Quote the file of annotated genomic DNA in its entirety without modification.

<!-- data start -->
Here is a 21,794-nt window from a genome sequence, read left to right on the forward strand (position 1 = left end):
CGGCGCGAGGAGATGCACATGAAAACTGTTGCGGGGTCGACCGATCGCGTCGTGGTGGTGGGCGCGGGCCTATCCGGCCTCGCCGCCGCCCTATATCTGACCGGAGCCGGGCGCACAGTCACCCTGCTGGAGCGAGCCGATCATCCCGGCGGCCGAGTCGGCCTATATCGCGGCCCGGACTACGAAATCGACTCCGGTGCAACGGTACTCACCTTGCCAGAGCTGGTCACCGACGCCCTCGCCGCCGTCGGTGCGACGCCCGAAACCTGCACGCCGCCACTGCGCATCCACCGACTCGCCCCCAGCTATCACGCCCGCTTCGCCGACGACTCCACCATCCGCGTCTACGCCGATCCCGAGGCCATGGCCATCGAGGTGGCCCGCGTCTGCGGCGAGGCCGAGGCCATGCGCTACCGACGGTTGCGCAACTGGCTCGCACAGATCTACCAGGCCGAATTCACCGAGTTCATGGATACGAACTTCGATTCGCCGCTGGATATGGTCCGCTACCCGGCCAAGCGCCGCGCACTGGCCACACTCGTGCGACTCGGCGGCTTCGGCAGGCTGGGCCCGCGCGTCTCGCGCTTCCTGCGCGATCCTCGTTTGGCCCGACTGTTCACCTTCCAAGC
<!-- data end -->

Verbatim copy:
Here is a 21,794-nt window from a genome sequence, read left to right on the forward strand (position 1 = left end):
CGGCGCGAGGAGATGCACATGAAAACTGTTGCGGGGTCGACCGATCGCGTCGTGGTGGTGGGCGCGGGCCTATCCGGCCTCGCCGCCGCCCTATATCTGACCGGAGCCGGGCGCACAGTCACCCTGCTGGAGCGAGCCGATCATCCCGGCGGCCGAGTCGGCCTATATCGCGGCCCGGACTACGAAATCGACTCCGGTGCAACGGTACTCACCTTGCCAGAGCTGGTCACCGACGCCCTCGCCGCCGTCGGTGCGACGCCCGAAACCTGCACGCCGCCACTGCGCATCCACCGACTCGCCCCCAGCTATCACGCCCGCTTCGCCGACGACTCCACCATCCGCGTCTACGCCGATCCCGAGGCCATGGCCATCGAGGTGGCCCGCGTCTGCGGCGAGGCCGAGGCCATGCGCTACCGACGGTTGCGCAACTGGCTCGCACAGATCTACCAGGCCGAATTCACCGAGTTCATGGATACGAACTTCGATTCGCCGCTGGATATGGTCCGCTACCCGGCCAAGCGCCGCGCACTGGCCACACTCGTGCGACTCGGCGGCTTCGGCAGGCTGGGCCCGCGCGTCTCGCGCTTCCTGCGCGATCCTCGTTTGGCCCGACTGTTCACCTTCCAAGC